tuna fishing lobbies caught

BLOOM Association claims to have caught tuna fishing lobbies “red-handed” at influencing the official positions of States on tropical tuna

The BLOOM Association claims to have caught tuna fishing lobbies “red-handed” at influencing the official positions of States at a very high level when it comes to the management of tropical tuna fisheries.

In a statement, BLOOM writes:

“We knew it all along and they have just proved it: industrial fishing lobbies influence the official positions of States at a very high level. In two documents published online on 9 April(1) for an international conference on the management of tropical tuna, which makes up a large part of the canned food found in Europe, the European tropical tuna fishing lobbies — Europêche, OPAGAC and ANABAC — were caught red-handed: they forgot to anonymize the latest changes they made to the official position of Seychelles, which entirely favors their own interests.

“With the Seychelles being very much linked to the European tuna industry, this collusion between lobbies and State is anything but surprising. This tropical haven is in fact, above all, a tax haven hosting 13 Spanish vessels, with a tuna processing plant owned by the global giant Thai Union. This plant depends almost exclusively on supplies from French and Spanish vessels, allowing the Seychelles to benefit in return from a customs agreement with the European Union setting taxes at 0%.”

BLOOM believes that it has uncovered institutional corruption. It continues:

“The Europêche pressure group has already been highlighted for its opposition to any environmental ambition in the ranking of the most ecocidal European lobbies.(2) It is its branch “Europêche Tuna Group” that appears to be the most active. As a reminder, the “Europêche Tuna Group” is headed by Anne-France Mattlet, herself the target of a judicial investigation by the French National Financial Prosecutor’s Office (Parquet national financier) for illegal conflict of interests.(3) Needless to mention that citizens, artisanal or semi-industrial fishers practicing fishing methods more selective than the ‘purse seine’ used by Europeans, have not been invited to co-construct Seychelles’ position in a transparent process.

“These documents are evidence of the lobbies’ modus operandi and their toxic relations with public authorities. It is no longer appropriate to talk about influence, so institutionalized is the corruption. It is rather a question of a deadly co-management between industrialists and institutions, of which the consequences on the world are disastrous. It is precisely because politicians betray their mission of defending the general interest, because they do not maintain a watertight seal between public decision-making and the financial interests of those destroying the world that the climate, biodiversity, and the ocean are collapsing.”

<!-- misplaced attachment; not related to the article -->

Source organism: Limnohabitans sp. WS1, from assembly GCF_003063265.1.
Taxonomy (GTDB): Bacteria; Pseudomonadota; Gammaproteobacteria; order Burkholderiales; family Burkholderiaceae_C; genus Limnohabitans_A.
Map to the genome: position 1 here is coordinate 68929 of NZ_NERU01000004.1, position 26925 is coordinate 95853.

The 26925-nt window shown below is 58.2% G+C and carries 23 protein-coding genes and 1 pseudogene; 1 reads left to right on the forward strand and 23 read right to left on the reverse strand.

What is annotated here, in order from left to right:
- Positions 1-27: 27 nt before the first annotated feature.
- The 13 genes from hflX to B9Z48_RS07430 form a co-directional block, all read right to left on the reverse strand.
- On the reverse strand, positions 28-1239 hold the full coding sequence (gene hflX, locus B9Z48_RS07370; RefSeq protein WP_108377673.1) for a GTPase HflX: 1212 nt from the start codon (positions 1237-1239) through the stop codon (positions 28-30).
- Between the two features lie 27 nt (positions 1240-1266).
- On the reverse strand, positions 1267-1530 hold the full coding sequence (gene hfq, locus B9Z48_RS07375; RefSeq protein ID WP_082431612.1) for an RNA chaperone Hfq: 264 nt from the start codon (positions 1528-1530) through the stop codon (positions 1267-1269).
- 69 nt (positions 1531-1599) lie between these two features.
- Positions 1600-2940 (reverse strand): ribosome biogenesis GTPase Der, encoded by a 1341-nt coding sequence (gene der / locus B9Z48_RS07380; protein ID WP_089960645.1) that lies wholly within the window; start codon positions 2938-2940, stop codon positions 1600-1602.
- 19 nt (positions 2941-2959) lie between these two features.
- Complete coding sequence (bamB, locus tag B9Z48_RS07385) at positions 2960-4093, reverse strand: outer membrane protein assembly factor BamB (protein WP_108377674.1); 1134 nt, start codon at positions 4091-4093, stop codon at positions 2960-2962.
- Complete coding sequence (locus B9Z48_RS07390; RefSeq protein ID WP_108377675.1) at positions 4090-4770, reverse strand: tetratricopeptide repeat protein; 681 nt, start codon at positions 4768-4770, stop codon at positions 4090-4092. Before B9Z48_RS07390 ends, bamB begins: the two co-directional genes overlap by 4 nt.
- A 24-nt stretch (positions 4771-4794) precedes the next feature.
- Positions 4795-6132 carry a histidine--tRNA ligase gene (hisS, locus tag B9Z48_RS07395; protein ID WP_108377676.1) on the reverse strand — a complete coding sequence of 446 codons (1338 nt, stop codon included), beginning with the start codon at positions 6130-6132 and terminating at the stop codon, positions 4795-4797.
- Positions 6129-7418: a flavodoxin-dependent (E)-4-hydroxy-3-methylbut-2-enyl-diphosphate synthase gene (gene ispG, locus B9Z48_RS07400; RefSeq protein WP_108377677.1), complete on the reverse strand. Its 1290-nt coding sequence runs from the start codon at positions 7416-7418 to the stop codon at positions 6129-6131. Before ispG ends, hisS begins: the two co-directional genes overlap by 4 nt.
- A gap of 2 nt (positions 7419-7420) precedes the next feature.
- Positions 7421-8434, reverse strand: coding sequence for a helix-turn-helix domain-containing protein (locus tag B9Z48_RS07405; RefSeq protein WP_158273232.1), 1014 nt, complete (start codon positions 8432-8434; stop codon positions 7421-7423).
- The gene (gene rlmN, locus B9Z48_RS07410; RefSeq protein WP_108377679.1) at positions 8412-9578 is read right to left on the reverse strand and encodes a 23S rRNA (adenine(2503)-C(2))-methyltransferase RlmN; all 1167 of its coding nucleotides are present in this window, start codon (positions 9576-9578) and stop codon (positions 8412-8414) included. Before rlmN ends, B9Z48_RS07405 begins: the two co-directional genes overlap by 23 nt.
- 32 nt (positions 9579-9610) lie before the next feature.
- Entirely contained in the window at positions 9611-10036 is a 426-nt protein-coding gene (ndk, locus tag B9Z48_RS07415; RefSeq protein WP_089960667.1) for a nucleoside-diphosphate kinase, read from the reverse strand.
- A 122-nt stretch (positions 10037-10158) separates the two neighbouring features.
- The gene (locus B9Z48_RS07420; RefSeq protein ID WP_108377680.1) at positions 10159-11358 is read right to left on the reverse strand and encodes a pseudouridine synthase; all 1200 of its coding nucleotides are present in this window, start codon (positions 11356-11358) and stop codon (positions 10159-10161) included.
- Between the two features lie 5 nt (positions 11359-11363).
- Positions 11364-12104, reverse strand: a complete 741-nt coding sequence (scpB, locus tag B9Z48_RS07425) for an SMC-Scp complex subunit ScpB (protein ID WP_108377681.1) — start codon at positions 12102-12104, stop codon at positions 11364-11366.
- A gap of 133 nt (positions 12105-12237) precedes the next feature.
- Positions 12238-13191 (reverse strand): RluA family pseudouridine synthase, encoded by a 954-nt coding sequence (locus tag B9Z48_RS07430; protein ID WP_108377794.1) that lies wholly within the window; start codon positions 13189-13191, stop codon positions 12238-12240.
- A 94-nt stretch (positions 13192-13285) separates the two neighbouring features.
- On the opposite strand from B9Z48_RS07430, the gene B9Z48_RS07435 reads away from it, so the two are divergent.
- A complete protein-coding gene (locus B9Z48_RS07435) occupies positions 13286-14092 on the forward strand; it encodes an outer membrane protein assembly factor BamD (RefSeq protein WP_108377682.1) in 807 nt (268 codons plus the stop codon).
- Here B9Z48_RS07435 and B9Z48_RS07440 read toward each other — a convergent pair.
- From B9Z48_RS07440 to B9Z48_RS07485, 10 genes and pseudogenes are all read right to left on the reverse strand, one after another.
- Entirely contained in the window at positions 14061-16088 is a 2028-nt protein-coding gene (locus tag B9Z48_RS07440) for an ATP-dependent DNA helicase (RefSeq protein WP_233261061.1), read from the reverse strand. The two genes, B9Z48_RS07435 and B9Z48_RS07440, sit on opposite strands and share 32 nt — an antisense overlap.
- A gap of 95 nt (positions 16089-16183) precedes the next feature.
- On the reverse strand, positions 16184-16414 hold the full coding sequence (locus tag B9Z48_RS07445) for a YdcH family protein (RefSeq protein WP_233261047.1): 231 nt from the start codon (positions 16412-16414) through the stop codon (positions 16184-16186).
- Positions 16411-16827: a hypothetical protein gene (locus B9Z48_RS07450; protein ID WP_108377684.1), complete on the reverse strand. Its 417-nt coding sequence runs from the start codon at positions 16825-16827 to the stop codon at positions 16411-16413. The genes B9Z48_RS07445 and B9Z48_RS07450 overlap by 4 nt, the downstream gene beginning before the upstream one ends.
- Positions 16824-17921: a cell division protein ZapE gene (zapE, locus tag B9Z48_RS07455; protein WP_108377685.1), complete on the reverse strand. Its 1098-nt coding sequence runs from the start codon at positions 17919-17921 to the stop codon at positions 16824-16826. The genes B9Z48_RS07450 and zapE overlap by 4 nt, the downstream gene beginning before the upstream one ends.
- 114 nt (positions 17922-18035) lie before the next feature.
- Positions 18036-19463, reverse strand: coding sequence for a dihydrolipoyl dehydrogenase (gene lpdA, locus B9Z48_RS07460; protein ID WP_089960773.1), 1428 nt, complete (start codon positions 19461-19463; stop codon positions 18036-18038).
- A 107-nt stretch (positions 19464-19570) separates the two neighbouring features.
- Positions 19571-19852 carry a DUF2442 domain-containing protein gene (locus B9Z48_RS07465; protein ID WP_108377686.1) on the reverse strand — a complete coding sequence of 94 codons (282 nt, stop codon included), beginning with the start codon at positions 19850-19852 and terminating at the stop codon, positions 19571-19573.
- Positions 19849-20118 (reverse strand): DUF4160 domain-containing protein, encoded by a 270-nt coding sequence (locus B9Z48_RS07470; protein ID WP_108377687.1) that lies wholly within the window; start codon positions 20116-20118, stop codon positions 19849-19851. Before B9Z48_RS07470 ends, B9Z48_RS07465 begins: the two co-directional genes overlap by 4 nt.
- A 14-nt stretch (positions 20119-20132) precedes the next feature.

The Fishing Daily has contacted Europêche regarding these allegations from BLOOM on Thursday 27 April 2023, but have not received a response from the organisation.

BLOOM tuna lobbies caught

Screenshot of one of the edits made by the “Europêche Tuna Group” in the document presenting the official position of the Seychelles.

These destructive practices that must stop says BLOOM.

“Tropical tuna fisheries have all the ecological, social and democratic flaws: after having depleted the tuna populations in West Africa, French and Spanish shipowners in the 1980s descended on the Indian Ocean by deploying an unsustainable industrial fishing pressure on the three species of tuna that are targeted there (yellowfin, bigeye, and skipjack). In total, the European fleets catch up to 400 million kilos each year in the Indian Ocean, which are then resold on average for between 1 and 2 euros per kilo depending on the species.(4) Largely encouraged by the substantial public subsidies from which they benefit, these 13 French vessels(5) and 15 Spanish vessels(6) are engaged in a real war on tuna. With overfishing taking place at an extremely fast rate and supported by inevitable technological advancements, fishers have exhausted fish populations in which two out of three are currently in very bad condition.(7)

“Today BLOOM is releasing a groundbreaking report — “Tuna war games” – which for the first time comprehensively traces the history of the high-tech industrial deployment of northern countries in southern waters: a highly-efficient and methodical draining that is pushing marine life to the brink.”



(1) Available at: https://iotc.org/sites/default/files/documents/2023/04/IOTC-2023-S27-Proposals_A_to_R_English_WORD.zip.

(2) See the InfluenceMap report, which gave Europêche an overall grade of E-, half a place from the worst possible grade, held by  oil and mining lobbies. Available at: https://influencemap.org/report/Industry-Associations-Biodiversity-Policy-19612.

(3) https://bloomassociation.org/conflit-dinterets-dans-la-peche-thoniere-le-parquet-national-financier-ouvre-une-enquete/.

(4) Source: data published by the Indian Ocean Tuna Commission (IOTC), available at: https://iotc.org/data/datasets/latest/SD/TUNAS.

(5) Including one registered in Italy. In addition to these 13 vessels, there are three vessels under French capital but registered in Mauritius.

(6) In addition to these 15 vessels, there are 13 vessels under Spanish ownership but registered in Seychelles, 1 in Mauritius, 1 in Oman, and 1 in Tanzania.

(7) Both yellowfin and bigeye tuna are overexploited in the Indian Ocean, and bonito is fished well beyond the catch limits agreed by the Indian Ocean Tuna Commission.

Source: Press Release

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